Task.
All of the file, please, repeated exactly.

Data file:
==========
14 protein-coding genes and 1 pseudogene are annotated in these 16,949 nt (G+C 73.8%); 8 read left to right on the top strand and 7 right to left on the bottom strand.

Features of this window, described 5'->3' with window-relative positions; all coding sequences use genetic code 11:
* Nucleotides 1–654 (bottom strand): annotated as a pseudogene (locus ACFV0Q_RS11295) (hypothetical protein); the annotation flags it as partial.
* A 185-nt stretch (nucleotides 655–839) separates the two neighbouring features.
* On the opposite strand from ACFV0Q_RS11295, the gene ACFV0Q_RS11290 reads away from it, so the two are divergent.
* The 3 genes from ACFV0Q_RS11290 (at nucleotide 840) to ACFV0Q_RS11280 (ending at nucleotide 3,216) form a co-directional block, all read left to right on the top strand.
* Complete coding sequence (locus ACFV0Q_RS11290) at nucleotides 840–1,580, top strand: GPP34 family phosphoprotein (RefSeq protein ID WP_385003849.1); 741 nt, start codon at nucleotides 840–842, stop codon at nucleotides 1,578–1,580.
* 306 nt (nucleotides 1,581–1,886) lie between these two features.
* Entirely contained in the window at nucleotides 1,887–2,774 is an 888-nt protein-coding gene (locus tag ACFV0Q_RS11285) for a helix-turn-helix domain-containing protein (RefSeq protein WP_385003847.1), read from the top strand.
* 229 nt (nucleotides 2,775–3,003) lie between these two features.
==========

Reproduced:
14 protein-coding genes and 1 pseudogene are annotated in these 16,949 nt (G+C 73.8%); 8 read left to right on the top strand and 7 right to left on the bottom strand.

Features of this window, described 5'->3' with window-relative positions; all coding sequences use genetic code 11:
* Nucleotides 1–654 (bottom strand): annotated as a pseudogene (locus ACFV0Q_RS11295) (hypothetical protein); the annotation flags it as partial.
* A 185-nt stretch (nucleotides 655–839) separates the two neighbouring features.
* On the opposite strand from ACFV0Q_RS11295, the gene ACFV0Q_RS11290 reads away from it, so the two are divergent.
* The 3 genes from ACFV0Q_RS11290 (at nucleotide 840) to ACFV0Q_RS11280 (ending at nucleotide 3,216) form a co-directional block, all read left to right on the top strand.
* Complete coding sequence (locus ACFV0Q_RS11290) at nucleotides 840–1,580, top strand: GPP34 family phosphoprotein (RefSeq protein ID WP_385003849.1); 741 nt, start codon at nucleotides 840–842, stop codon at nucleotides 1,578–1,580.
* 306 nt (nucleotides 1,581–1,886) lie between these two features.
* Entirely contained in the window at nucleotides 1,887–2,774 is an 888-nt protein-coding gene (locus tag ACFV0Q_RS11285) for a helix-turn-helix domain-containing protein (RefSeq protein WP_385003847.1), read from the top strand.
* 229 nt (nucleotides 2,775–3,003) lie between these two features.